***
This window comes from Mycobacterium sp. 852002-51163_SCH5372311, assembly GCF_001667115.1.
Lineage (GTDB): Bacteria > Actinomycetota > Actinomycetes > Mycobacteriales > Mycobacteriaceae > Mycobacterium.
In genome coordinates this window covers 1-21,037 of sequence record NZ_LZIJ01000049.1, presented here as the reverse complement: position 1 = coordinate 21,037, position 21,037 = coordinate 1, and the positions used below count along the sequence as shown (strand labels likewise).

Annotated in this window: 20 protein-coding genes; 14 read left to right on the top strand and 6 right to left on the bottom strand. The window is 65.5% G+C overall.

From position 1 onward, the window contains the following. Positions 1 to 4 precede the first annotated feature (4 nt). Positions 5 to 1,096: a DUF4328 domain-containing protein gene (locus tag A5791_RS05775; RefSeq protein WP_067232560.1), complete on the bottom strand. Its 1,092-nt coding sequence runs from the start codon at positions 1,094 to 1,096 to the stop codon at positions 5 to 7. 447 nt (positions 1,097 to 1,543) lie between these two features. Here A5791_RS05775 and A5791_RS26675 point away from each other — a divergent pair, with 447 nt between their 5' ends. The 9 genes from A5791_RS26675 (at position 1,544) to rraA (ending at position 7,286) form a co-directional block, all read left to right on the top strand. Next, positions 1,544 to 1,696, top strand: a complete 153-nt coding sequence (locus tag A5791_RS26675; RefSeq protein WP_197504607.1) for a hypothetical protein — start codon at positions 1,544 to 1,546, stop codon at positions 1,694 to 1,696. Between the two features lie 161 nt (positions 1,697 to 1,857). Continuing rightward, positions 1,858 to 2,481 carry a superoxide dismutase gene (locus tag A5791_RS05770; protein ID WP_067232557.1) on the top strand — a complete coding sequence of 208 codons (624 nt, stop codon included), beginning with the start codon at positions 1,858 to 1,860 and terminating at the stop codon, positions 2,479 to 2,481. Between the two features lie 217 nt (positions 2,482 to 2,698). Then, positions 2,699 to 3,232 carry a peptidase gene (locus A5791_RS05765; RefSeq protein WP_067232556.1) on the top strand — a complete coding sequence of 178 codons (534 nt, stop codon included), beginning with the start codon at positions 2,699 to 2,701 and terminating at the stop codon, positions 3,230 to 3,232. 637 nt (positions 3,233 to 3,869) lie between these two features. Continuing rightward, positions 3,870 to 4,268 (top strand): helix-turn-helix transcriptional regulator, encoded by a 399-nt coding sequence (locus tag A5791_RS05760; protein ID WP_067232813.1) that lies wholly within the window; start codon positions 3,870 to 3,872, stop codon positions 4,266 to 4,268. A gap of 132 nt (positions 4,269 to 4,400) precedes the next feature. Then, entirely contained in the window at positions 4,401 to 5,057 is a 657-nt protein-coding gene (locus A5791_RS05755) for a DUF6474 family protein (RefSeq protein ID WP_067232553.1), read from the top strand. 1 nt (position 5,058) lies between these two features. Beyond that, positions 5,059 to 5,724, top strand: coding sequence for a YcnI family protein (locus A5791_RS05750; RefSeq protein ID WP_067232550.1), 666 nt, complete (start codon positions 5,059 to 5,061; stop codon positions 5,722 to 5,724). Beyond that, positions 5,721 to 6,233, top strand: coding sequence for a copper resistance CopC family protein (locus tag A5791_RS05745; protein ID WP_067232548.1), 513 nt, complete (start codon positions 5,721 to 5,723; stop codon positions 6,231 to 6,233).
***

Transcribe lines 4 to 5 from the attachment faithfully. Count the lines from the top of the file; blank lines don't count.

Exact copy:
Annotated in this window: 20 protein-coding genes; 14 read left to right on the top strand and 6 right to left on the bottom strand. The window is 65.5% G+C overall.

From position 1 onward, the window contains the following. Positions 1 to 4 precede the first annotated feature (4 nt). Positions 5 to 1,096: a DUF4328 domain-containing protein gene (locus tag A5791_RS05775; RefSeq protein WP_067232560.1), complete on the bottom strand. Its 1,092-nt coding sequence runs from the start codon at positions 1,094 to 1,096 to the stop codon at positions 5 to 7. 447 nt (positions 1,097 to 1,543) lie between these two features. Here A5791_RS05775 and A5791_RS26675 point away from each other — a divergent pair, with 447 nt between their 5' ends. The 9 genes from A5791_RS26675 (at position 1,544) to rraA (ending at position 7,286) form a co-directional block, all read left to right on the top strand. Next, positions 1,544 to 1,696, top strand: a complete 153-nt coding sequence (locus tag A5791_RS26675; RefSeq protein WP_197504607.1) for a hypothetical protein — start codon at positions 1,544 to 1,546, stop codon at positions 1,694 to 1,696. Between the two features lie 161 nt (positions 1,697 to 1,857). Continuing rightward, positions 1,858 to 2,481 carry a superoxide dismutase gene (locus tag A5791_RS05770; protein ID WP_067232557.1) on the top strand — a complete coding sequence of 208 codons (624 nt, stop codon included), beginning with the start codon at positions 1,858 to 1,860 and terminating at the stop codon, positions 2,479 to 2,481. Between the two features lie 217 nt (positions 2,482 to 2,698). Then, positions 2,699 to 3,232 carry a peptidase gene (locus A5791_RS05765; RefSeq protein WP_067232556.1) on the top strand — a complete coding sequence of 178 codons (534 nt, stop codon included), beginning with the start codon at positions 2,699 to 2,701 and terminating at the stop codon, positions 3,230 to 3,232. 637 nt (positions 3,233 to 3,869) lie between these two features. Continuing rightward, positions 3,870 to 4,268 (top strand): helix-turn-helix transcriptional regulator, encoded by a 399-nt coding sequence (locus tag A5791_RS05760; protein ID WP_067232813.1) that lies wholly within the window; start codon positions 3,870 to 3,872, stop codon positions 4,266 to 4,268. A gap of 132 nt (positions 4,269 to 4,400) precedes the next feature. Then, entirely contained in the window at positions 4,401 to 5,057 is a 657-nt protein-coding gene (locus A5791_RS05755) for a DUF6474 family protein (RefSeq protein ID WP_067232553.1), read from the top strand. 1 nt (position 5,058) lies between these two features. Beyond that, positions 5,059 to 5,724, top strand: coding sequence for a YcnI family protein (locus A5791_RS05750; RefSeq protein ID WP_067232550.1), 666 nt, complete (start codon positions 5,059 to 5,061; stop codon positions 5,722 to 5,724). Beyond that, positions 5,721 to 6,233, top strand: coding sequence for a copper resistance CopC family protein (locus tag A5791_RS05745; protein ID WP_067232548.1), 513 nt, complete (start codon positions 5,721 to 5,723; stop codon positions 6,231 to 6,233).